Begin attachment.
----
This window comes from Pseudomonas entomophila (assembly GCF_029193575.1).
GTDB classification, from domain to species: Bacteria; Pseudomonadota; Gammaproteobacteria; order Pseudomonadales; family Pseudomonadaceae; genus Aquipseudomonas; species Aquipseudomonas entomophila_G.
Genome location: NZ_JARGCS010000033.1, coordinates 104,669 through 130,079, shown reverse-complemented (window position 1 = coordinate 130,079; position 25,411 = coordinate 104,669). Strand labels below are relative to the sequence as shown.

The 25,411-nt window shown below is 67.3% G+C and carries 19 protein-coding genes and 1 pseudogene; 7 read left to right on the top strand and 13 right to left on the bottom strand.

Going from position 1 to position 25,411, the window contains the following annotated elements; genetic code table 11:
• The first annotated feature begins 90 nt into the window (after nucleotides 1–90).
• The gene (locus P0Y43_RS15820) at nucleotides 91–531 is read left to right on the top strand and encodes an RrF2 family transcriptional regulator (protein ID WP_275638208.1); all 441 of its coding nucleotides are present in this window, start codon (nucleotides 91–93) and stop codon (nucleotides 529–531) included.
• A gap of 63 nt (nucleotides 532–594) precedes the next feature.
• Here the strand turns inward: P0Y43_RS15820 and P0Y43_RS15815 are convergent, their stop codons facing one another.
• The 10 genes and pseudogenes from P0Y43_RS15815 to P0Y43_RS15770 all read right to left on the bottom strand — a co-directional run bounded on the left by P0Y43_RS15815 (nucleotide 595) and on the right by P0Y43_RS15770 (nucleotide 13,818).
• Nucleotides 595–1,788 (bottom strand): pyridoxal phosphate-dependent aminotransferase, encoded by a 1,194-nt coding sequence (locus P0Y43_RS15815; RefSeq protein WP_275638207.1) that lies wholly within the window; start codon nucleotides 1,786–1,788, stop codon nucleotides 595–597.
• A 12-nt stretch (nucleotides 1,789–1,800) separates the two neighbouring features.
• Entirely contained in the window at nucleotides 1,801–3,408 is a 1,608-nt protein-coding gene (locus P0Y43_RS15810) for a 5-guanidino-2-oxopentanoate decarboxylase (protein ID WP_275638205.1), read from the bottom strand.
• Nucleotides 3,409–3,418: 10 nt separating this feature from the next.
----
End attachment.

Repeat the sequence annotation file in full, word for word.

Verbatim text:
This window comes from Pseudomonas entomophila (assembly GCF_029193575.1).
GTDB classification, from domain to species: Bacteria; Pseudomonadota; Gammaproteobacteria; order Pseudomonadales; family Pseudomonadaceae; genus Aquipseudomonas; species Aquipseudomonas entomophila_G.
Genome location: NZ_JARGCS010000033.1, coordinates 104,669 through 130,079, shown reverse-complemented (window position 1 = coordinate 130,079; position 25,411 = coordinate 104,669). Strand labels below are relative to the sequence as shown.

The 25,411-nt window shown below is 67.3% G+C and carries 19 protein-coding genes and 1 pseudogene; 7 read left to right on the top strand and 13 right to left on the bottom strand.

Going from position 1 to position 25,411, the window contains the following annotated elements; genetic code table 11:
• The first annotated feature begins 90 nt into the window (after nucleotides 1–90).
• The gene (locus P0Y43_RS15820) at nucleotides 91–531 is read left to right on the top strand and encodes an RrF2 family transcriptional regulator (protein ID WP_275638208.1); all 441 of its coding nucleotides are present in this window, start codon (nucleotides 91–93) and stop codon (nucleotides 529–531) included.
• A gap of 63 nt (nucleotides 532–594) precedes the next feature.
• Here the strand turns inward: P0Y43_RS15820 and P0Y43_RS15815 are convergent, their stop codons facing one another.
• The 10 genes and pseudogenes from P0Y43_RS15815 to P0Y43_RS15770 all read right to left on the bottom strand — a co-directional run bounded on the left by P0Y43_RS15815 (nucleotide 595) and on the right by P0Y43_RS15770 (nucleotide 13,818).
• Nucleotides 595–1,788 (bottom strand): pyridoxal phosphate-dependent aminotransferase, encoded by a 1,194-nt coding sequence (locus P0Y43_RS15815; RefSeq protein WP_275638207.1) that lies wholly within the window; start codon nucleotides 1,786–1,788, stop codon nucleotides 595–597.
• A 12-nt stretch (nucleotides 1,789–1,800) separates the two neighbouring features.
• Entirely contained in the window at nucleotides 1,801–3,408 is a 1,608-nt protein-coding gene (locus P0Y43_RS15810) for a 5-guanidino-2-oxopentanoate decarboxylase (protein ID WP_275638205.1), read from the bottom strand.
• Nucleotides 3,409–3,418: 10 nt separating this feature from the next.